The Hill article added that, “Changing the ethanol tax credit is a wildcard. A proposal this week offered by Sens. John Thune (R-S.D.) and Amy Klobuchar (D-Minn.) was hailed this week by affected stakeholders, but the bill would appear to violate the [Americans for Tax Reform] pledge. It remains unclear if that plan will make its way into the final deal.”

In other farm policy related developments, Rachael Gray reported late last week at the Garden City Telegram (Kansas) that, “The economy in southwest Kansas may not be as strong in 2011 in light of crop loss during this year’s wheat harvest and a predicted weak fall harvest due to severe drought conditions.”

The article noted that, “Rebecca Davis, director of the U.S. Department of Agriculture’s Risk Management Agency in Topeka, said that as of last week, Kansas farmers have insurance claims on more than 308,000 acres of land. Farmers have claimed more than $39 million in wheat indemnities, which is up from $33 million the previous week.  ‘It’s about $5 million a week it’s been jumping,’ she said.”

Loren Genson reported on Saturday at the Chillicothe Gazette (OH) Online (“Sen. Brown hears local farmers’ concerns on tour”) that, “Tony Anderson, a Fayette County soybean farmer, said he wasn’t able to finish getting his crops in the ground until July 1. He said he’s about a month behind schedule because of the wet spring season.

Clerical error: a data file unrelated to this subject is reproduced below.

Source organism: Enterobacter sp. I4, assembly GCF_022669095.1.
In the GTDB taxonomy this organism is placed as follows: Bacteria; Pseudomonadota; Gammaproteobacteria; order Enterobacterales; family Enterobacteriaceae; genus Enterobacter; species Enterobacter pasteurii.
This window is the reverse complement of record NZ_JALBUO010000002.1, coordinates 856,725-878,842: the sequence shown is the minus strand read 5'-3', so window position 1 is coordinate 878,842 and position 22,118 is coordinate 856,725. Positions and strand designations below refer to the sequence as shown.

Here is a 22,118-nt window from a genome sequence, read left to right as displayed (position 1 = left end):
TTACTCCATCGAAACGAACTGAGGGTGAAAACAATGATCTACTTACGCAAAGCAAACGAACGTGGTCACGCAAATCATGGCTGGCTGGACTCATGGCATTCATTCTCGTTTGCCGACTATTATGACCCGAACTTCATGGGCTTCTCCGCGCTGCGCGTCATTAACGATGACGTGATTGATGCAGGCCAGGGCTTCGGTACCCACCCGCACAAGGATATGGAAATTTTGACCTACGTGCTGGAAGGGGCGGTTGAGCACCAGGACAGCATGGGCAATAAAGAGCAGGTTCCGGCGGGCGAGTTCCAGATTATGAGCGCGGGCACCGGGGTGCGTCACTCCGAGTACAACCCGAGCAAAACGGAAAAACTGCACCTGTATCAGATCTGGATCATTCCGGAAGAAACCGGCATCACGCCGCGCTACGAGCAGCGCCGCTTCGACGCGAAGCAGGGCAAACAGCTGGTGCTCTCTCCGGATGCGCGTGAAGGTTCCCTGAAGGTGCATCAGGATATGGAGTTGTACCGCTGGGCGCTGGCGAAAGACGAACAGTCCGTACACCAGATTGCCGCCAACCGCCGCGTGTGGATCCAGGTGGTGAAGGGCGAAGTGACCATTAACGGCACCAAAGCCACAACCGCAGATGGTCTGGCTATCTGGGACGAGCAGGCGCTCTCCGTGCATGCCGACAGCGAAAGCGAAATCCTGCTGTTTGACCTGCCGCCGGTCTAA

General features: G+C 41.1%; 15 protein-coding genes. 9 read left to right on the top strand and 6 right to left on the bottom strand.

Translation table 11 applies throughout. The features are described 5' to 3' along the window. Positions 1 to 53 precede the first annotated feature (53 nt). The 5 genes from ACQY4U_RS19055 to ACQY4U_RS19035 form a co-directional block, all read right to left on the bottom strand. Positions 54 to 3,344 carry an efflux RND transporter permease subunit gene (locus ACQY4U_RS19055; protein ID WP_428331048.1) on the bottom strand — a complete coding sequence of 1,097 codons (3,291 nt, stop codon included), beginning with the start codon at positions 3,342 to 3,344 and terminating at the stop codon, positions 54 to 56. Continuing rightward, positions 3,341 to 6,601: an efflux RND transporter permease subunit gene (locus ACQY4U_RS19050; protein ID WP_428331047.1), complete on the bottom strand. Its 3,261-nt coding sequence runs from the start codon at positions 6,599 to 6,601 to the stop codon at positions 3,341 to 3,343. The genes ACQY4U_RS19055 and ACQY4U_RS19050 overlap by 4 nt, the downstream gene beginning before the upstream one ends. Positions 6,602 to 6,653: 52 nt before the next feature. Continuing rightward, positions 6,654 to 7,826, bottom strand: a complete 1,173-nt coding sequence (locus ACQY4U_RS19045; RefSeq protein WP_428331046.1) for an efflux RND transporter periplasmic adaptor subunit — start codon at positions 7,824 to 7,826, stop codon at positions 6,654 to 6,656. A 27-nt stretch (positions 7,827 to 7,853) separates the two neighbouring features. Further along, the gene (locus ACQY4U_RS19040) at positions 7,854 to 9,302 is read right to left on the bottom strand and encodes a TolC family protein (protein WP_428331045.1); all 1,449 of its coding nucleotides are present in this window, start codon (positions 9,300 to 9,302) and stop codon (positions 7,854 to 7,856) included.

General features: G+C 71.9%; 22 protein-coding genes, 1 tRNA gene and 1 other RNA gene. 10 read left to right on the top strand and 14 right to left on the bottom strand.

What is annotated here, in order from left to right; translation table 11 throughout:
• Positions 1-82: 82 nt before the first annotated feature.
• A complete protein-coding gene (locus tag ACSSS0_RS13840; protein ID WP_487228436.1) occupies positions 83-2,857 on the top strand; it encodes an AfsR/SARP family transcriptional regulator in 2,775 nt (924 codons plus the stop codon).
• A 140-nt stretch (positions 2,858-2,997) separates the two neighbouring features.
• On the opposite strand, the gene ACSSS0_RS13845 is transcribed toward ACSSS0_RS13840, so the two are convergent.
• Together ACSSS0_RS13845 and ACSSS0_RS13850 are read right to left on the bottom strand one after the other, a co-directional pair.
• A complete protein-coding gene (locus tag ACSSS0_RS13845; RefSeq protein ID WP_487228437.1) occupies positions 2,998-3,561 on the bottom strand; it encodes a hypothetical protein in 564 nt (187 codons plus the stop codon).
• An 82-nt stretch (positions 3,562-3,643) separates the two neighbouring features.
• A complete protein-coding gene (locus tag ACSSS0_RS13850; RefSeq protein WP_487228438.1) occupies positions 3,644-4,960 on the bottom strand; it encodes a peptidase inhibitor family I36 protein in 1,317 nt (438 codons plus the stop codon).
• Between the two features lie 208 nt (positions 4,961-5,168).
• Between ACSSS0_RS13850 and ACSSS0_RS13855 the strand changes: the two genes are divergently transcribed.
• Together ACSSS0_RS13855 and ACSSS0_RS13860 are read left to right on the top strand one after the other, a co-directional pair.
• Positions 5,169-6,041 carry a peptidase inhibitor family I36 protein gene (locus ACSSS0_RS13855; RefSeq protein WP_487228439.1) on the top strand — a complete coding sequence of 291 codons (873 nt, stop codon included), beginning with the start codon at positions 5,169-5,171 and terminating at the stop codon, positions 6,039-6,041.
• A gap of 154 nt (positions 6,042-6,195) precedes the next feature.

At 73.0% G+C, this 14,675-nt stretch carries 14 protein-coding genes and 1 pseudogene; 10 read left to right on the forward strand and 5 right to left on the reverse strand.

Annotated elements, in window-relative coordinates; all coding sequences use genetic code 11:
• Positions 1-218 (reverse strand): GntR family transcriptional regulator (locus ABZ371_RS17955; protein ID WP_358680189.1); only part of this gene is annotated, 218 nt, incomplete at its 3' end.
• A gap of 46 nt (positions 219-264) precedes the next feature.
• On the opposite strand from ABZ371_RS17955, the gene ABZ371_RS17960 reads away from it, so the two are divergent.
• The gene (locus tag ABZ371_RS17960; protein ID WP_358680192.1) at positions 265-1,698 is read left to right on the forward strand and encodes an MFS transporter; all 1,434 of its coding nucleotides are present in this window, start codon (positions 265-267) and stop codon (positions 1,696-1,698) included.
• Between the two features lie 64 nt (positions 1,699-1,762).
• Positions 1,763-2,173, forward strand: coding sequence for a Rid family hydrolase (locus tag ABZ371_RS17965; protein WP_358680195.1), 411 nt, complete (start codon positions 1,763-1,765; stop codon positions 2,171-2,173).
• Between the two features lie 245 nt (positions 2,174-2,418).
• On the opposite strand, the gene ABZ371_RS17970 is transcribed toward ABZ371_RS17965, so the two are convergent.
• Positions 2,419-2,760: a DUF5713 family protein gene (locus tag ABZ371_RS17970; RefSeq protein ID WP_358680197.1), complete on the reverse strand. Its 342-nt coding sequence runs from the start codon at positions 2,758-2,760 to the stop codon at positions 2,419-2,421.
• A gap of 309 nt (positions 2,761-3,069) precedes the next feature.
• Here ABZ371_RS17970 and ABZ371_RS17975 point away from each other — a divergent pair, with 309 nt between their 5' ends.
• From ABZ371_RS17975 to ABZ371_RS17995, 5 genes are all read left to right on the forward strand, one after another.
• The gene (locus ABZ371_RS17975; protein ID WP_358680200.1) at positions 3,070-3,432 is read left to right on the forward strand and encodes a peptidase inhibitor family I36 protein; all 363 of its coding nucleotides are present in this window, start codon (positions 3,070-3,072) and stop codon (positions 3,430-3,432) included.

“‘That crop insurance is so important to someone like me, especially this year,’ he said.

Several corn farmers agreed and said safety nets such as the crop insurance programs are important in keeping small farmers operating during years with especially dry or rainy weather.”

Meanwhile, Lyndsey Layton reported in yesterday’s Washington Post that, “The food and advertising industries have launched a multi-pronged campaign to squash government efforts to create voluntary nutritional guidelines for foods marketed to children.

“Calling themselves the Sensible Food Policy Coalition, the nation’s biggest foodmakers, fast-food chains and media companies, including Viacom and Time Warner, are trying to derail standards proposed by four federal agencies. The U.S. Chamber of Commerce has also lent its lobbying muscle to the effort.

“The guidelines are designed to encourage foodmakers to reduce salt, added sugars and fats in foods and drinks targeted to children. If their products did not meet the standards, foodmakers following the guidelines would refrain from advertising them to children.”

The Wall Street Journal editorial board also highlighted this issue over the weekend.


Agricultural Economy

Tom Polansek, Ian Berry and Scott Kilman reported in Saturday’s Wall Street Journal that, “A Chinese buying spree for U.S. corn is putting on display the ability of Beijing to reshape grain markets as well as the cost of food globally.